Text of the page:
With backs against the wall, Razorbacks draw inspiration from last year's loss to Oregon State

By: Matt Jones
Published: Saturday, June 15, 2019
Arkansas coach Dave Van Horn takes the ball from pitcher Cody Scroggins (57) during a College World Series game against Florida State on Saturday, June 15, 2019, at TD Ameritrade Park in Omaha, Neb.
Photo by Charlie Kaijo
Arkansas coach Dave Van Horn takes the ball from pitcher Cody Scroggins (57) during a College World Series game against Florida State on Saturday, June 15, 2019, at TD Ameritrade Park in Omaha, Neb.

— On Saturday, Arkansas had an offensive repeat of its 2018 championship game against Oregon State.

Now the Razorbacks will need to replicate the Beavers' 2018 run if they are to stick around for next week's College World Series championship round.

Oregon State provided the inspiration last season for any team looking to stay alive after an opening-game loss. The Beavers lost their first game to North Carolina, but won four straight games to advance to the championship series, where they defeated Arkansas in two of three games.

Arkansas coach Dave Van Horn reminded his players of Oregon State's run following the Razorbacks' 1-0 loss to Florida State on Saturday. It will take four straight wins for Arkansas to advance to this year's championship series.

The first do-or-die game for the No. 5 Razorbacks will come Monday at 1 p.m. against No. 8 Texas Tech.

"It’s definitely a more difficult path, but it’s doable because you saw it last year," Arkansas designated hitter Matt Goodheart said. "If anybody’s going to do it, I think this team can."

If the Razorbacks (46-19) are to hang around, they are going to need more starting pitching like they had Saturday against Florida State, when Isaiah Campbell threw seven scoreless innings. Falling into the loser's bracket is a grueling assignment for a pitching staff, although the day in between games makes the loser's bracket of the College World Series more possible to navigate than the loser's bracket of a regional.

For Arkansas, it might seem like a difficult task given the ways its Nos. 2 and 3 starters, Connor Noland and Patrick Wicklander, performed during the Razorbacks' super regional against Ole Miss. Noland threw 20 pitches and recorded three outs in Game 2 of the super regional; Wicklander threw 43 pitches and recorded five outs.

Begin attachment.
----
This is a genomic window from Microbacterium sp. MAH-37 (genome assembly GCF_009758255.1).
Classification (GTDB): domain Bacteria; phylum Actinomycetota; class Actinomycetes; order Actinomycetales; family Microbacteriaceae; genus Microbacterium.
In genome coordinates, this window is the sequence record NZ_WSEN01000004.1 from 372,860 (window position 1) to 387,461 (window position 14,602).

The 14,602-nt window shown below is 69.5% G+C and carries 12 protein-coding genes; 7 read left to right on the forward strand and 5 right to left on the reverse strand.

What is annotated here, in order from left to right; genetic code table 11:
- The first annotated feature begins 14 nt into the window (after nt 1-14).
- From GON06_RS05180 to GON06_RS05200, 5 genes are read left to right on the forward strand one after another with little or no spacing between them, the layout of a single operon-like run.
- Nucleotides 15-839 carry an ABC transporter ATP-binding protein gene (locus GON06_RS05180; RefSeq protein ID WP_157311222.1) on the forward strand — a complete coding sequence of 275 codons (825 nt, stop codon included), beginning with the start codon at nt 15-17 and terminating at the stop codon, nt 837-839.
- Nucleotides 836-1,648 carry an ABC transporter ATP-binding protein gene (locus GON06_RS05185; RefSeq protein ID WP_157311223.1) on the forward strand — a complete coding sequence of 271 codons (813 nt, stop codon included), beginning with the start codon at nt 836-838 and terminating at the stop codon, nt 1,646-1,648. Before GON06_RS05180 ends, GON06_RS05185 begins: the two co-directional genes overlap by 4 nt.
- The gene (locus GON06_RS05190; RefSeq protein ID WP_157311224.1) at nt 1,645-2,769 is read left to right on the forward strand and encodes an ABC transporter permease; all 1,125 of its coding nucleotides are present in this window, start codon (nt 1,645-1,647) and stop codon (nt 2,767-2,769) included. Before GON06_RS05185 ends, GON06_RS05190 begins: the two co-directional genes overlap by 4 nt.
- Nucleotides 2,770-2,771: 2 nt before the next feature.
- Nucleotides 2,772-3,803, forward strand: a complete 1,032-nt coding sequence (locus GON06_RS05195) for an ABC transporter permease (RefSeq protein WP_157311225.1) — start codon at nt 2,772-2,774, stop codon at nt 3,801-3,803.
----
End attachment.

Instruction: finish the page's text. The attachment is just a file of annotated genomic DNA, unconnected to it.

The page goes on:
The freshman starters have generally been reliable - both had good starts the week before in the regional - and they will have to be this week to take pressure off an Arkansas bullpen that isn't that deep.

Van Horn has not announced a starter for Monday's game against the Red Raiders (44-19).

If Arkansas can win its next two games, it likely would put the ball back in Campbell's hands for a game Friday against either Michigan or Florida State. Campbell's long outing Saturday brought his postseason totals to 25 strikeouts and 3 runs allowed in 23 1/3 innings.

"I don't think I've pitched my last game," Campbell said following the game. "This team has battled and competed all year. That's what we're going to do. It starts Monday. We've just got to come out against Texas Tech, hit the ball, pitch really well, and just play Arkansas baseball. But I definitely don't think it's my last time pitching as a Razorback."

Arkansas' 1-0 loss to the Seminoles had a similar feel to the 5-0 loss to Oregon State in Game 3 of last year's championship round. Like Kevin Abel last year, Florida State's Drew Parrish shut down the Razorbacks' high-powered offense Saturday night.

Parrish, a sophomore left hander, allowed 5 hits, struck out 9 and retired all 7 Arkansas batters he faced when the Razorbacks had runners in scoring position.

Arkansas had been hitting the cover off the ball coming into the College World Series. The Razorbacks recorded 35 hits and scored 30 runs during the three-game super regional against Ole Miss.

"Parrish was really good," Van Horn said. "He was really good when we got runners on, especially in scoring position, mixing that changeup, fastball, breaking ball. We hit some balls hard early at people, hit a couple balls off the end of the bat that just happened to go right at them, as well, but that's kind of the way the game works."

Like Arkansas, Texas Tech had an off day offensively Saturday against Michigan. Playing without their leadoff hitter, center fielder Gabe Holt, the Red Raiders still had opportunities, but stranded eight base runners.

Two of Texas Tech's runs came on one swing, a home run by Brian Klein in the third inning.

The Razorbacks and Red Raiders both are national seeds in this year's tournament, but one will leave Omaha without a victory. They were defeated Saturday by hot teams that are playing with house money.

Florida State and Michigan were two of the final four teams that made it into this year's NCAA Tournament, but one of those teams will be one victory away from playing for a national championship after Monday night. Both teams have three victories over top-eight national seeds this postseason.

But Florida State coach Mike Martin cautioned Saturday night that the winner of the bracket could come from the loser's side.

"I can't sit here and say we're in the driver's seat," Martin said. "This field is strong. This field is really impressive, so this tournament is a long way from being in anybody's hands."

It's a really long way from being in Arkansas' hands. The Razorbacks need their greatest stretch of baseball of 2019 to keep their season alive.


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